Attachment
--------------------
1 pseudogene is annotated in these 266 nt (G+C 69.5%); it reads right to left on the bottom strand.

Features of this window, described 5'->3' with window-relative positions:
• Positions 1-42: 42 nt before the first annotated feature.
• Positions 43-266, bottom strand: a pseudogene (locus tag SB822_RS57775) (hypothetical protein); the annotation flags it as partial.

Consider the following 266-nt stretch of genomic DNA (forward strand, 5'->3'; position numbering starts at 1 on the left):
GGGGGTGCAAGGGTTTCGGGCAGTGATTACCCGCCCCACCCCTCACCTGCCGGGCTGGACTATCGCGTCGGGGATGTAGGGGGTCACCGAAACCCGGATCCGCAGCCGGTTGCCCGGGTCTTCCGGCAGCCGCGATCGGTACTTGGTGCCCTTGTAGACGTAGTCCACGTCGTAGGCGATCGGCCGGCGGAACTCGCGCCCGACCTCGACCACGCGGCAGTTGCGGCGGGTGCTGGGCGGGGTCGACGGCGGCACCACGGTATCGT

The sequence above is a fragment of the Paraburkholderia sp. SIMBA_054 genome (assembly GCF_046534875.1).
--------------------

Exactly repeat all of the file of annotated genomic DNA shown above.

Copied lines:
1 pseudogene is annotated in these 266 nt (G+C 69.5%); it reads right to left on the bottom strand.

Features of this window, described 5'->3' with window-relative positions:
• Positions 1-42: 42 nt before the first annotated feature.
• Positions 43-266, bottom strand: a pseudogene (locus tag SB822_RS57775) (hypothetical protein); the annotation flags it as partial.

Consider the following 266-nt stretch of genomic DNA (forward strand, 5'->3'; position numbering starts at 1 on the left):
GGGGGTGCAAGGGTTTCGGGCAGTGATTACCCGCCCCACCCCTCACCTGCCGGGCTGGACTATCGCGTCGGGGATGTAGGGGGTCACCGAAACCCGGATCCGCAGCCGGTTGCCCGGGTCTTCCGGCAGCCGCGATCGGTACTTGGTGCCCTTGTAGACGTAGTCCACGTCGTAGGCGATCGGCCGGCGGAACTCGCGCCCGACCTCGACCACGCGGCAGTTGCGGCGGGTGCTGGGCGGGGTCGACGGCGGCACCACGGTATCGT

The sequence above is a fragment of the Paraburkholderia sp. SIMBA_054 genome (assembly GCF_046534875.1).